By: Anogika Souresh


The Court of Protection and Criminal Law

30 October 2021 by

Re C [2021] EWCA Civ 1527

This is an appeal from Hayden J’s judgment in Re C [2021] EWCOP 25

The appeal was allowed on the basis that care workers making arrangements to secure the services of a sex worker for C would place the care workers in peril of committing an offence contrary to section 39 of the Sexual Offences Act 2003 (“SOA”).

Background

The issue was whether care workers would commit a criminal offence under section 39 of the SOA if they made practical arrangements for C to visit a sex worker. C had the capacity to consent to sexual relations but not to make the arrangements. 

Section 39(1) SOA states that: 

A person (A) commits an offence if— 

(a) he intentionally causes or incites another person (B) to engage in an activity, 

(b) the activity is sexual, 

(c) B has a mental disorder, 

(d) A knows or could reasonably be expected to know that B has a mental disorder, and 

(e) A is involved in B’s care in a way that falls within section 42.

[Emphasis Added]

The central question was whether the care workers would “cause” C to engage in sexual activity by making the arrangements. Hayden J concluded that they would not cause C to engage in sexual activity.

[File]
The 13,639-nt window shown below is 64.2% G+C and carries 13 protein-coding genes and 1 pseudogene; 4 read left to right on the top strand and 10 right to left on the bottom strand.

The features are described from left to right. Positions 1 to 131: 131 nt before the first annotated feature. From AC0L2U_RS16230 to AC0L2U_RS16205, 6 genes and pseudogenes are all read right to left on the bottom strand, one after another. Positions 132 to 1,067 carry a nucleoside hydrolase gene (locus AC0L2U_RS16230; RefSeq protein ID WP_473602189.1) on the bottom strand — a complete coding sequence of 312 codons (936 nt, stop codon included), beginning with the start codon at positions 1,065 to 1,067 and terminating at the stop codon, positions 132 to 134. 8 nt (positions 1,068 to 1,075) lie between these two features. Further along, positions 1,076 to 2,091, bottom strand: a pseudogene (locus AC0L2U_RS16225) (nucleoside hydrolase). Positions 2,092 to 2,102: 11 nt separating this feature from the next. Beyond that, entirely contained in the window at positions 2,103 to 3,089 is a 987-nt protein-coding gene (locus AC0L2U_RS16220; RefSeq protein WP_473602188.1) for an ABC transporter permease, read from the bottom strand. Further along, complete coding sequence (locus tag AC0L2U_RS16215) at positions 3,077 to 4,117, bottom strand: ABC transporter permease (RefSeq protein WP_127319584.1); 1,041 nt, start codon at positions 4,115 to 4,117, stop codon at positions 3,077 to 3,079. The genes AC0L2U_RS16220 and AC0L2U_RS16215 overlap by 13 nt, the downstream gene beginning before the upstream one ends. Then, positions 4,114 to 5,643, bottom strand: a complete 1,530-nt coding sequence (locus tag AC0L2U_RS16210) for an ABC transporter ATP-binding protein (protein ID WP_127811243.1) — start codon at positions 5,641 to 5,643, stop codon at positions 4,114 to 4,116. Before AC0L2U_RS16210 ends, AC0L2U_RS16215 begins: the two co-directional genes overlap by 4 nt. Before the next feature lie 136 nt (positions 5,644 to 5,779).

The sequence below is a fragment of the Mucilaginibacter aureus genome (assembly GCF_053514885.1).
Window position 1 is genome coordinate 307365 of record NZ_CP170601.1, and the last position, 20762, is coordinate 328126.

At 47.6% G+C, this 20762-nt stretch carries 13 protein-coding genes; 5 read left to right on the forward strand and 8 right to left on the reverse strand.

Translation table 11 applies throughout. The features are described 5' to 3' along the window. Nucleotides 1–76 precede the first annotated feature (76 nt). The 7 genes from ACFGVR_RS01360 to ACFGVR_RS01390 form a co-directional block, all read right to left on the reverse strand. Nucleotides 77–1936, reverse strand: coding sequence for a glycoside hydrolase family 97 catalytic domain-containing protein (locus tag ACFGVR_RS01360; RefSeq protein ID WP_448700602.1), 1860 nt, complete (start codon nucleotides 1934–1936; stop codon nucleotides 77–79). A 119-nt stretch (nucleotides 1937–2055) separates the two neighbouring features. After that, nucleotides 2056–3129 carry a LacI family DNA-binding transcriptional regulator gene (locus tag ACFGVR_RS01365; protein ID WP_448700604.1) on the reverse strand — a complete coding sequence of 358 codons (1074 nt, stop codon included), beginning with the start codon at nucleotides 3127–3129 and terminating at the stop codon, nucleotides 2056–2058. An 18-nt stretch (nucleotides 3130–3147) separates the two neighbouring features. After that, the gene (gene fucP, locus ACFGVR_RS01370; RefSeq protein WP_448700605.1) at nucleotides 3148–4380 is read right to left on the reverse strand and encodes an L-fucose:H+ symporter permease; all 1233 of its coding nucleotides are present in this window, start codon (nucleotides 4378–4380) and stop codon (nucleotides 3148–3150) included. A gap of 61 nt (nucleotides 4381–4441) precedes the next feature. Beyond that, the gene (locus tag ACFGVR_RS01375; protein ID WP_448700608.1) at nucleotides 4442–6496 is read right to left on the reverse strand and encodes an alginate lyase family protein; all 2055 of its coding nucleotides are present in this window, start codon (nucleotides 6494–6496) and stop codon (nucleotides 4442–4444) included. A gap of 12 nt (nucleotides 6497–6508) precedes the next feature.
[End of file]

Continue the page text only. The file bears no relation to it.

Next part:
The Secretary of State for Justice appealed on three grounds: 

  1. The Judge misinterpreted section 39 SOA; 
  2. To sanction the use of sex is contrary to public policy (this ground of appeal was raised by way of an opposed amendment); 
  3. The Judge erred in concluding that Articles 8 and 14 of the European Convention on Human Rights (“ECHR”) required his favoured interpretation. 

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High Court dismisses Harry Dunn challenge

14 December 2020 by

R (on the application of Charlotte Charles and Tim Dunn) v Secretary of State for Foreign and Commonwealth Affairs & Chief Constable of Northamptonshire Police [2020] EWHC 3185 (Admin)

At a “rolled up” hearing on both permission and substantive merits, a challenge was considered by the High Court to the decision of the Foreign and Commonwealth Office’s (“FCO”) that Anne Sacoolas, the wife of a member of the US Government’s Technical and Administrative staff stationed at RAF Croughton, was entitled to diplomatic immunity from prosecution.

The challenge to this decision was dismissed on all grounds. However, permission to appeal to the Court of Appeal has been granted.


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